Jan 28, 2024

CRISPR off-switches: A path towards safer genome engineering?

Posted by in categories: bioengineering, biotech/medical, genetics

Using CRISPR, an immune system bacteria use to protect themselves from viruses, scientists have harnessed the power to edit genetic information within cells. In fact, the first CRISPR-based therapeutic was recently approved by the FDA to treat sickle cell disease in December 2023. That therapy is based on a highly studied system known as the CRISPR-Cas9 genetic scissor.

However, a newer and unique platform with the potential to make large-sized DNA removals, called Type I CRISPR or CRISPR-Cas3, waits in the wings for potential therapeutic use.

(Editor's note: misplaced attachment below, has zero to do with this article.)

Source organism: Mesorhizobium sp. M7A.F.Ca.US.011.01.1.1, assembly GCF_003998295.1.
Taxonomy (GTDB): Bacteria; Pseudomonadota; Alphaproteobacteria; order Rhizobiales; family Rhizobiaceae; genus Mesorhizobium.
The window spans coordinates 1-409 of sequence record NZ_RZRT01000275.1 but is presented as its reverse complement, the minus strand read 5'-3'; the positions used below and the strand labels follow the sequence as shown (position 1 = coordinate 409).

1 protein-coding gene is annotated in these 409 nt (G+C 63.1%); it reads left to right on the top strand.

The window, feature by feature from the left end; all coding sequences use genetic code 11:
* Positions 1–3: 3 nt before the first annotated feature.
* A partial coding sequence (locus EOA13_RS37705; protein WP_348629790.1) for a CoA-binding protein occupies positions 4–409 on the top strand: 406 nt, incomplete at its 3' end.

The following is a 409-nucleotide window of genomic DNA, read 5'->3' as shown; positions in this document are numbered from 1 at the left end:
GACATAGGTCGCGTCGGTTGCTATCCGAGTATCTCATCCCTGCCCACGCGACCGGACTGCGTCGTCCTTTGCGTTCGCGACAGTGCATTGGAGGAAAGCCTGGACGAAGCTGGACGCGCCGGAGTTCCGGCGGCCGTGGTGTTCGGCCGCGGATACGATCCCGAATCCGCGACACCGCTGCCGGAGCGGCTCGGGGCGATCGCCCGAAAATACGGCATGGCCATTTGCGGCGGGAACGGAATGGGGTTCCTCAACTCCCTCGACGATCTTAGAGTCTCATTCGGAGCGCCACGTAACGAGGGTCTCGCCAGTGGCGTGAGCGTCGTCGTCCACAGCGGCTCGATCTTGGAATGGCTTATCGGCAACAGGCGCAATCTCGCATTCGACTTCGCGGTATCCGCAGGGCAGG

A new study from Yan Zhang, Ph.D., Assistant Professor in the Department of Biological Chemistry at the University of Michigan Medical School, and her collaborators at Cornell University develops off-switches useful for improving the safety of the Type I-C/Cas3 gene editor. The study, “Exploiting Activation and Inactivation Mechanisms in Type I-C CRISPR-Cas3 for 3 Genome Editing Applications,” is published in the journal Molecular Cell.

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